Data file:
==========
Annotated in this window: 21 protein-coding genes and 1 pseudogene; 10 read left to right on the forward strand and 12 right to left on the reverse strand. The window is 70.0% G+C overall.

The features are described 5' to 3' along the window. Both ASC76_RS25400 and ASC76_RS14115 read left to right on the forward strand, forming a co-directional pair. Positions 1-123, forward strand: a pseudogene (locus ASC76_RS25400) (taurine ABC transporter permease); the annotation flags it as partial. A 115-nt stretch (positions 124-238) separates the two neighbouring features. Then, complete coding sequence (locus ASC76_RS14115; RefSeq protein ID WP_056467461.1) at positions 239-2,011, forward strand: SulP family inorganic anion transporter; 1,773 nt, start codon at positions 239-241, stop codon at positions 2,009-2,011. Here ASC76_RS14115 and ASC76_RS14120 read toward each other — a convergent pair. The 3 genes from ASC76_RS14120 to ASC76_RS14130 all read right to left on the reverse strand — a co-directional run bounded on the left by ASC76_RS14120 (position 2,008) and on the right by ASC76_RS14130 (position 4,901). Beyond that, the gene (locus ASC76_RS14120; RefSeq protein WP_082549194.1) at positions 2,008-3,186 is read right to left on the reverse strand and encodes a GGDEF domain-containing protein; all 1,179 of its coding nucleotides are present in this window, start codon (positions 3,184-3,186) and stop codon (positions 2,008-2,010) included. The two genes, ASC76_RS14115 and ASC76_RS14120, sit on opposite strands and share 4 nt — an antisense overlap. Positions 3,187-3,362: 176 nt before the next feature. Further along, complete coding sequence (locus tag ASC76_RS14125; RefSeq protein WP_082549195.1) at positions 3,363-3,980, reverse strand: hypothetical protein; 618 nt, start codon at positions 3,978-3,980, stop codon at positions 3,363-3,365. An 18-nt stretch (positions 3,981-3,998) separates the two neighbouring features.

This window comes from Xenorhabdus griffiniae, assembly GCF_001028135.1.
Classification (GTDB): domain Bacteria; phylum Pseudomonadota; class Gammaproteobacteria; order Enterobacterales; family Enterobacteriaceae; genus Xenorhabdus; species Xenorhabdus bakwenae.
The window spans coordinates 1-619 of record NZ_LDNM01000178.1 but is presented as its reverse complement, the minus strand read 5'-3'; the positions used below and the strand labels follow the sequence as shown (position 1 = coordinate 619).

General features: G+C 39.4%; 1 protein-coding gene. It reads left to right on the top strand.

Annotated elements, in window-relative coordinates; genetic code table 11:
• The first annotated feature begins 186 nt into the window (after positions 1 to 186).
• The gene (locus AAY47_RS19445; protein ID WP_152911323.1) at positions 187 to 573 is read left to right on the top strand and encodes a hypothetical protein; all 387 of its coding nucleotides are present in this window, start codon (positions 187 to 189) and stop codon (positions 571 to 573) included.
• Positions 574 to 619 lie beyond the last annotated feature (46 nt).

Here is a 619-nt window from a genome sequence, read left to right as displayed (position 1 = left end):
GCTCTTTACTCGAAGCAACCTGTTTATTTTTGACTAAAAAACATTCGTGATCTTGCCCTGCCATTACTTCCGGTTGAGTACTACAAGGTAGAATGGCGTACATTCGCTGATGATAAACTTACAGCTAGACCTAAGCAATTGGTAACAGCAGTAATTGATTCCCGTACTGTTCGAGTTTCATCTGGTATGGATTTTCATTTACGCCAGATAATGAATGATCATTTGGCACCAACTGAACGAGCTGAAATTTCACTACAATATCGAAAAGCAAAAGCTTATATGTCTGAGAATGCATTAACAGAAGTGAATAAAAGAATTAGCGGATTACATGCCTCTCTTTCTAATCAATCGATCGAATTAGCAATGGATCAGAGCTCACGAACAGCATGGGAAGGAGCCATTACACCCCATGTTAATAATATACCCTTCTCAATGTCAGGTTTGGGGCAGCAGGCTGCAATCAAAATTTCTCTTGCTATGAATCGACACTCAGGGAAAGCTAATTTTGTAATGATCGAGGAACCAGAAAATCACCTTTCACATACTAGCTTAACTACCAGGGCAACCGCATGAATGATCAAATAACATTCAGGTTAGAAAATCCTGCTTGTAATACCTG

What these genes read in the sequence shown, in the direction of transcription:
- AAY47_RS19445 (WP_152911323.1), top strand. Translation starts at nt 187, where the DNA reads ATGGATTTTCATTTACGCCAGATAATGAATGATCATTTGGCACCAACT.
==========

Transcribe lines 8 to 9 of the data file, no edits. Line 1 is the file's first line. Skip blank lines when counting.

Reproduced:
• The first annotated feature begins 186 nt into the window (after positions 1 to 186).
• The gene (locus AAY47_RS19445; protein ID WP_152911323.1) at positions 187 to 573 is read left to right on the top strand and encodes a hypothetical protein; all 387 of its coding nucleotides are present in this window, start codon (positions 187 to 189) and stop codon (positions 571 to 573) included.